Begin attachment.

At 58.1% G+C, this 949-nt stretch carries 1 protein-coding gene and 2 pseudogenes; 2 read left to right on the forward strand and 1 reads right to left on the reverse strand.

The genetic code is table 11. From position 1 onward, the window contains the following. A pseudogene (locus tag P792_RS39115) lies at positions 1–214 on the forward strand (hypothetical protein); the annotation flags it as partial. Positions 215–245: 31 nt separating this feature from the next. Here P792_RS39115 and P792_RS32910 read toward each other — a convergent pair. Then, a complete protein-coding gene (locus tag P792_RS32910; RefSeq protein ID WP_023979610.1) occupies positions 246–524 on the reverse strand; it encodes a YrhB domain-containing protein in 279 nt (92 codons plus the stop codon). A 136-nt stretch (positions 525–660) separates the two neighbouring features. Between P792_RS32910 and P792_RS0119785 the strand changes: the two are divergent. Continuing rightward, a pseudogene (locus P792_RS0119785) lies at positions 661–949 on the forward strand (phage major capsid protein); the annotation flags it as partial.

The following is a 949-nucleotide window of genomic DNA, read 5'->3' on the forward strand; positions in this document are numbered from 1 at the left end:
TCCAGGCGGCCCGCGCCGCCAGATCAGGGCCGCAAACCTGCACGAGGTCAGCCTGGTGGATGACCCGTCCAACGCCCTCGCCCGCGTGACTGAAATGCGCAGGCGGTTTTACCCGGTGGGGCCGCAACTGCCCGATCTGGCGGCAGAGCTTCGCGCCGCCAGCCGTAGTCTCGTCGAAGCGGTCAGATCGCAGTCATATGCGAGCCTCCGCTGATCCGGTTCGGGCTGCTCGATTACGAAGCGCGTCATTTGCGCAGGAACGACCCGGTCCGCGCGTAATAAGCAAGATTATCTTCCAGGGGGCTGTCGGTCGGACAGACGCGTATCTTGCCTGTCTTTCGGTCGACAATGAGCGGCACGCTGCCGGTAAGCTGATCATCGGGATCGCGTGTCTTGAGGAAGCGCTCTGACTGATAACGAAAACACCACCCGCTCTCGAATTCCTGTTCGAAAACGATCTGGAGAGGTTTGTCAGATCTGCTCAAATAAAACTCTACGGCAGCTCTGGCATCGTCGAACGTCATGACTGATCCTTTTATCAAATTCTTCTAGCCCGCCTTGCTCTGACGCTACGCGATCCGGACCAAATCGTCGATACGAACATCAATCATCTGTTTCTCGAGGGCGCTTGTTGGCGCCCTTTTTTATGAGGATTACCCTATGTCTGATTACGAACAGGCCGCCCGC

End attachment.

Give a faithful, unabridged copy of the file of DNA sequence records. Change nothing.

At 58.1% G+C, this 949-nt stretch carries 1 protein-coding gene and 2 pseudogenes; 2 read left to right on the forward strand and 1 reads right to left on the reverse strand.

The genetic code is table 11. From position 1 onward, the window contains the following. A pseudogene (locus tag P792_RS39115) lies at positions 1–214 on the forward strand (hypothetical protein); the annotation flags it as partial. Positions 215–245: 31 nt separating this feature from the next. Here P792_RS39115 and P792_RS32910 read toward each other — a convergent pair. Then, a complete protein-coding gene (locus tag P792_RS32910; RefSeq protein ID WP_023979610.1) occupies positions 246–524 on the reverse strand; it encodes a YrhB domain-containing protein in 279 nt (92 codons plus the stop codon). A 136-nt stretch (positions 525–660) separates the two neighbouring features. Between P792_RS32910 and P792_RS0119785 the strand changes: the two are divergent. Continuing rightward, a pseudogene (locus P792_RS0119785) lies at positions 661–949 on the forward strand (phage major capsid protein); the annotation flags it as partial.

The following is a 949-nucleotide window of genomic DNA, read 5'->3' on the forward strand; positions in this document are numbered from 1 at the left end:
TCCAGGCGGCCCGCGCCGCCAGATCAGGGCCGCAAACCTGCACGAGGTCAGCCTGGTGGATGACCCGTCCAACGCCCTCGCCCGCGTGACTGAAATGCGCAGGCGGTTTTACCCGGTGGGGCCGCAACTGCCCGATCTGGCGGCAGAGCTTCGCGCCGCCAGCCGTAGTCTCGTCGAAGCGGTCAGATCGCAGTCATATGCGAGCCTCCGCTGATCCGGTTCGGGCTGCTCGATTACGAAGCGCGTCATTTGCGCAGGAACGACCCGGTCCGCGCGTAATAAGCAAGATTATCTTCCAGGGGGCTGTCGGTCGGACAGACGCGTATCTTGCCTGTCTTTCGGTCGACAATGAGCGGCACGCTGCCGGTAAGCTGATCATCGGGATCGCGTGTCTTGAGGAAGCGCTCTGACTGATAACGAAAACACCACCCGCTCTCGAATTCCTGTTCGAAAACGATCTGGAGAGGTTTGTCAGATCTGCTCAAATAAAACTCTACGGCAGCTCTGGCATCGTCGAACGTCATGACTGATCCTTTTATCAAATTCTTCTAGCCCGCCTTGCTCTGACGCTACGCGATCCGGACCAAATCGTCGATACGAACATCAATCATCTGTTTCTCGAGGGCGCTTGTTGGCGCCCTTTTTTATGAGGATTACCCTATGTCTGATTACGAACAGGCCGCCCGC